Skip to main content

How Dogs Learn The Meaning Of Words

The average dog can learn as many as 150 words, a fairly substantial vocabulary beyond sit, stay and come. Research with several border collies has brought those vocabulary numbers up beyond 400 words, and a border collie named Chaser has learned the names of 1022 objects, which he can differentiate and fetch on command.  There appears to be no upper limit in Chaser's vocabulary lessons, as he continues to add words to his lexicon.

In the wake of such impressive results, researchers Emile van der Zee, Helen Zulch and Daniel Mills sought to determine the presence of a key feature of human word comprehension in canine learning. In the research article, Word Generalization by a Dog (Canis familiaris): Is Shape Important?, the researchers sought to determine if shape bias existed in dogs as it does in humans.

Experiments with human 2 year olds, have shown a "shape bias" exists in the learning of new words.  Simply put, once the child associates a name with an object, it then generalizes the shape of that object to other objects with the same shape.  For example, a child taught the word ball, when presented with a group of new objects, will seek other spherical shapes regardless of their size and texture.  Children associate ball with round; do dogs learn the same way?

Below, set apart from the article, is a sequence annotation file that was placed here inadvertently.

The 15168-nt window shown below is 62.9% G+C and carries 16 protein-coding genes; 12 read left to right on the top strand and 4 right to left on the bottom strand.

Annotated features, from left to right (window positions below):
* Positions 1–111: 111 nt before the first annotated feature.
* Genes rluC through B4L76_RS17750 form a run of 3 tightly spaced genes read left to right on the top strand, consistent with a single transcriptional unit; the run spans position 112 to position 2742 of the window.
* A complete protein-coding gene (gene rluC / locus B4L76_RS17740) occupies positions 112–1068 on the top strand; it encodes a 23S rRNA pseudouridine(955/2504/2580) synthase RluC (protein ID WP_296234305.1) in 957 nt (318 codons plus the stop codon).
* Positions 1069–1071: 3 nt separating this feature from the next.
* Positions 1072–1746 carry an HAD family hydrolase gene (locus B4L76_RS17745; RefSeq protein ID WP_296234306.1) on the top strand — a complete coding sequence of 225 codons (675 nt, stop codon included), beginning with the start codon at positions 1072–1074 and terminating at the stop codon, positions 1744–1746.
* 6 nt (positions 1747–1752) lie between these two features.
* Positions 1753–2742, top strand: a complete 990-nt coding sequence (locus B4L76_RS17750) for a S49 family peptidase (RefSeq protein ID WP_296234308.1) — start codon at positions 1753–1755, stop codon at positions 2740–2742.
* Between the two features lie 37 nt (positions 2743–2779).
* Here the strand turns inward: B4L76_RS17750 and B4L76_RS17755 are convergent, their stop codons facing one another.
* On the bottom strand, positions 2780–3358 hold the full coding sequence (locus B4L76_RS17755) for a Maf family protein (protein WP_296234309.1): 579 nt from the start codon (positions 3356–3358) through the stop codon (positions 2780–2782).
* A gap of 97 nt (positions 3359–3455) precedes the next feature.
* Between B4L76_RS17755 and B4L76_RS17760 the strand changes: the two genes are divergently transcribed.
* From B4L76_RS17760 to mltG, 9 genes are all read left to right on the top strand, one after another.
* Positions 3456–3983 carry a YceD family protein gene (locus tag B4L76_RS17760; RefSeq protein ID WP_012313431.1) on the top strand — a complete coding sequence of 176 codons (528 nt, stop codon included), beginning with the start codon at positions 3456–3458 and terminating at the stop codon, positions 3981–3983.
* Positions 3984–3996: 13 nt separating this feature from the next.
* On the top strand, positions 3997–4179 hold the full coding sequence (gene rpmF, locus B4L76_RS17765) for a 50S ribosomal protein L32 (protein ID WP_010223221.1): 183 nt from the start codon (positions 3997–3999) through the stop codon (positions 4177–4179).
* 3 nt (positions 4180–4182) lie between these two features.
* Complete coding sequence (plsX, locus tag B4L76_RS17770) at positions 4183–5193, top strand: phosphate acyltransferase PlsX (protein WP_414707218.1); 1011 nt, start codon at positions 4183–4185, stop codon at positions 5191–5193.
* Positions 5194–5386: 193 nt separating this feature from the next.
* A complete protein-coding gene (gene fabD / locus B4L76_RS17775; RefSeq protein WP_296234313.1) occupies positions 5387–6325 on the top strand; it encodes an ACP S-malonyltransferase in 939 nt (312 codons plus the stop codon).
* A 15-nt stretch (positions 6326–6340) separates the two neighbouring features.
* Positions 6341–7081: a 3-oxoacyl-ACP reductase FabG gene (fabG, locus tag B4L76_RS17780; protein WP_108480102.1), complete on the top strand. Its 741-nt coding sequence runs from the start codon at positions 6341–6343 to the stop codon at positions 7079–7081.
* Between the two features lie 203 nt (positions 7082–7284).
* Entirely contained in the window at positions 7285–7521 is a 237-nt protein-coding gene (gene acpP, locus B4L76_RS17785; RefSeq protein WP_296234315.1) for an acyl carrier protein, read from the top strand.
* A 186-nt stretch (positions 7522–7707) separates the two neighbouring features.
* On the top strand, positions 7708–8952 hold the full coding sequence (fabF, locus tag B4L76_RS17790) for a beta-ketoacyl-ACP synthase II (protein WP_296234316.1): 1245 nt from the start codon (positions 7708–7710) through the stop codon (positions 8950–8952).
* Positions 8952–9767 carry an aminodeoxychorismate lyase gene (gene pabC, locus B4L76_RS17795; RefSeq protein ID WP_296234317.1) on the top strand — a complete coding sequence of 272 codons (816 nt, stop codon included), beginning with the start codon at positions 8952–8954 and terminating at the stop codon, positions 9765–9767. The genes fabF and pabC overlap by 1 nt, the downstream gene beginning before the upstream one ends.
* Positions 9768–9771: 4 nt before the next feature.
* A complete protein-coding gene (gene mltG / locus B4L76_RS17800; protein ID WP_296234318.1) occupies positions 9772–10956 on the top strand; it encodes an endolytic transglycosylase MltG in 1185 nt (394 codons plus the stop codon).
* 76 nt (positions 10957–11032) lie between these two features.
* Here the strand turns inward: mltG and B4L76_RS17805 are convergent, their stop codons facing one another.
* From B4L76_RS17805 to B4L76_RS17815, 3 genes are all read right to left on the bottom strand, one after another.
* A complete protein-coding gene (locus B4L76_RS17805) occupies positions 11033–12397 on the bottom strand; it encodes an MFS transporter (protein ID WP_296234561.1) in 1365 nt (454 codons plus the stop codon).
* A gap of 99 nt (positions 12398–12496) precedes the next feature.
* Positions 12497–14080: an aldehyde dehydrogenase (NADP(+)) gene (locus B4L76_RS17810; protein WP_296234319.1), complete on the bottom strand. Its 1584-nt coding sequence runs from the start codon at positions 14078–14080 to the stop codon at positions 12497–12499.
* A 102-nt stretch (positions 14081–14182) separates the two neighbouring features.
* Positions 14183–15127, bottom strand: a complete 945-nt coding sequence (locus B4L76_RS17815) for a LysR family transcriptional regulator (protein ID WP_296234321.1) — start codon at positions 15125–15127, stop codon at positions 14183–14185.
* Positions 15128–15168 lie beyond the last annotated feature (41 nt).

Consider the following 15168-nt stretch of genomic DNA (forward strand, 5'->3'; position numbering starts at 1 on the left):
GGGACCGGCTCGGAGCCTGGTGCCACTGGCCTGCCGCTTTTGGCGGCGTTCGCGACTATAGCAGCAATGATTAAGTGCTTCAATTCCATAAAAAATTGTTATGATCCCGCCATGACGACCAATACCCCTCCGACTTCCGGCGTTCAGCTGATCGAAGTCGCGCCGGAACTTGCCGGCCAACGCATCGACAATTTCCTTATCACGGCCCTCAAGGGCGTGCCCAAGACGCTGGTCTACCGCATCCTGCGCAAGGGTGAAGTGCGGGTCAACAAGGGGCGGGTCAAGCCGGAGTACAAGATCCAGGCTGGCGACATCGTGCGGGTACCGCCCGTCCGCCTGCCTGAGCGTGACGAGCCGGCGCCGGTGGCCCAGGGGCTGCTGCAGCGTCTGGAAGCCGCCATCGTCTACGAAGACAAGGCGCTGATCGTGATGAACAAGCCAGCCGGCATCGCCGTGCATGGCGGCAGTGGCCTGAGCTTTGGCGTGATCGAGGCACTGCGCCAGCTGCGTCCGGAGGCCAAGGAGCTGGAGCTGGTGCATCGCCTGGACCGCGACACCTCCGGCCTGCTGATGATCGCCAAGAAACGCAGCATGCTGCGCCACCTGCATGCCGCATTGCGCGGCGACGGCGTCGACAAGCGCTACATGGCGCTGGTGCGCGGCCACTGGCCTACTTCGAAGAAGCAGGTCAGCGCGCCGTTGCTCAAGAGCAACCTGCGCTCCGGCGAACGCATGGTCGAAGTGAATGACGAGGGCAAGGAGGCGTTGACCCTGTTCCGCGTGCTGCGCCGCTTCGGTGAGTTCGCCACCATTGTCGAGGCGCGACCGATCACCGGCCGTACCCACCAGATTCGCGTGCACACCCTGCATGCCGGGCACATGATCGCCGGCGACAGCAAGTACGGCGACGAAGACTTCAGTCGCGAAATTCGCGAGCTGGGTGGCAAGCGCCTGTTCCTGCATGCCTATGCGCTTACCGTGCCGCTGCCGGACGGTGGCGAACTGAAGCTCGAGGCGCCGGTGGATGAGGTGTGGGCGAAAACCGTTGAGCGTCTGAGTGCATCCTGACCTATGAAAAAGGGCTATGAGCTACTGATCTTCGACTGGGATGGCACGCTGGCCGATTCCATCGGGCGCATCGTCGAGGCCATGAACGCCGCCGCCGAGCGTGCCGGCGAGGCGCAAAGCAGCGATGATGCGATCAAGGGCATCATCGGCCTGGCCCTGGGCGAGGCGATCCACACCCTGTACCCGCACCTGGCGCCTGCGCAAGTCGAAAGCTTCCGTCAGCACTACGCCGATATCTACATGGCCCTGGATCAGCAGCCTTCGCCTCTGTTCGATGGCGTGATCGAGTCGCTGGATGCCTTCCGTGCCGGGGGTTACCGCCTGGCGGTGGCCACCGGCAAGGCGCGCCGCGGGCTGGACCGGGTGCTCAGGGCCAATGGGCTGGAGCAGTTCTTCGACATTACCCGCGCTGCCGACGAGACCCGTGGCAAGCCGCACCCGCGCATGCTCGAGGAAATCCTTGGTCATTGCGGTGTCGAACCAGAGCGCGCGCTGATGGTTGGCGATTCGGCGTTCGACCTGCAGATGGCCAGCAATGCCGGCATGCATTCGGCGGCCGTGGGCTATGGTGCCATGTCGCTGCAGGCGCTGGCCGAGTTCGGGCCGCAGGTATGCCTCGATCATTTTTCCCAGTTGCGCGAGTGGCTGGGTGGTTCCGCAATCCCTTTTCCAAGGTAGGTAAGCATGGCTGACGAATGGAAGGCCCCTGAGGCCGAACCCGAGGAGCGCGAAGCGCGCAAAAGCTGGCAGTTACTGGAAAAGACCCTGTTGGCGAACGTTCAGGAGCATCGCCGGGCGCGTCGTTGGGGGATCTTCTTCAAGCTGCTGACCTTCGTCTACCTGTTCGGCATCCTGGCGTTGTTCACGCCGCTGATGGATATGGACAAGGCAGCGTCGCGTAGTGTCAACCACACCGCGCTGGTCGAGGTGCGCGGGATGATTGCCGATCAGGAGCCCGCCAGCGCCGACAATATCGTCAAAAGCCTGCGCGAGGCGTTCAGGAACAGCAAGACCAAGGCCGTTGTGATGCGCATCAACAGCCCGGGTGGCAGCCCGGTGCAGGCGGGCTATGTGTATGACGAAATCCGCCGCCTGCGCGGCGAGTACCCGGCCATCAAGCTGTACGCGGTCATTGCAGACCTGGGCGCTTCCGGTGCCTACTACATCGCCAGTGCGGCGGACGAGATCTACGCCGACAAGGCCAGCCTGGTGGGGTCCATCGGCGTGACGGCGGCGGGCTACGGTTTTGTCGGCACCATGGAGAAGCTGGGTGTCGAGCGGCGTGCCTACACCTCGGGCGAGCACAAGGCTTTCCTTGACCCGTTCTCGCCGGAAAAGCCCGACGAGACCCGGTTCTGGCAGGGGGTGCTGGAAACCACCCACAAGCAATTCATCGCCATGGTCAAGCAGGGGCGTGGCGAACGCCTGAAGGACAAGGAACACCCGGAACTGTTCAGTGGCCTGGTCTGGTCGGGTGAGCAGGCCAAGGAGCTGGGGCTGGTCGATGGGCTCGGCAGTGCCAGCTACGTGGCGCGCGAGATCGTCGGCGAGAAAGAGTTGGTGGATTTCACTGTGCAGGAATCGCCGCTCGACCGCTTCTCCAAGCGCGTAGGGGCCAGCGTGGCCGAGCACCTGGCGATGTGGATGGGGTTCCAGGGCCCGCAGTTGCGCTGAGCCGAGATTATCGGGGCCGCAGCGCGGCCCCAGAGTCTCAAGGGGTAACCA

Using a 5 year old border collie named Gable, the researchers used random words, such as DAX or GNARK to create a word association with an object.  Once the word-object association was made, researchers began to replace the familiar object with new object choices.  When presented with new objects to retrieve, Gable sought objects that were similar in size to the original object, without regard to the shape of the object.  As Gable became more familiar with the word-object mapping, he replaced the size preference with an association of similar texture of the object. As Gable better understood the word-object relationship, he relied on how the object felt in his mouth to determine the best choice for retrieval.

I am reminded of a scene in the film, Best In Show, when the toy, Busy Bee, goes missing.  The pet shop owner offers up a toy similar in size and shape to the panicked dog owner.  She rejects the new toy as it is obviously not a bee, but is instead a fish.  The pet shop owner tries to convince her to purchase the toy stating, "I think the dog is responding to the shape and strips on the toy."  Yes and no. The dog would respond to the similar size and plush material, but not the stripes or shape of the toy.

As a practical application of the research, those of you needing to replace a treasured toy should seek toys of similar size, texture and firmness.  Ultimately, the dog is responding to how the toy feels in his mouth.

How this research applies to dog training is an interesting question.  Vision is the primary sense of humans.  Therefore it makes sense that we would rely on object shape in determining associations.  Scent is the primary sense of dogs, hearing is secondary and sight tertiary; scent and sound were not presented as  differentiating factors for Gable.

In real world dog training, scent and sound are both factors in our dog's learning.  The smell and sound of treats and objects are likely to be confounding factors for our dogs, unnoticed by humans in our sight driven world.  If you find yourself experiencing a brick wall in your training, if your dog seems to be stubbornly missing the point, consider that he may be responding to another aspect of the situation.  He may have made an association that seems correct to him based on scent or sound.  When you seem not to be on the same page, take a broader view of the situation, and perhaps change objects or locations.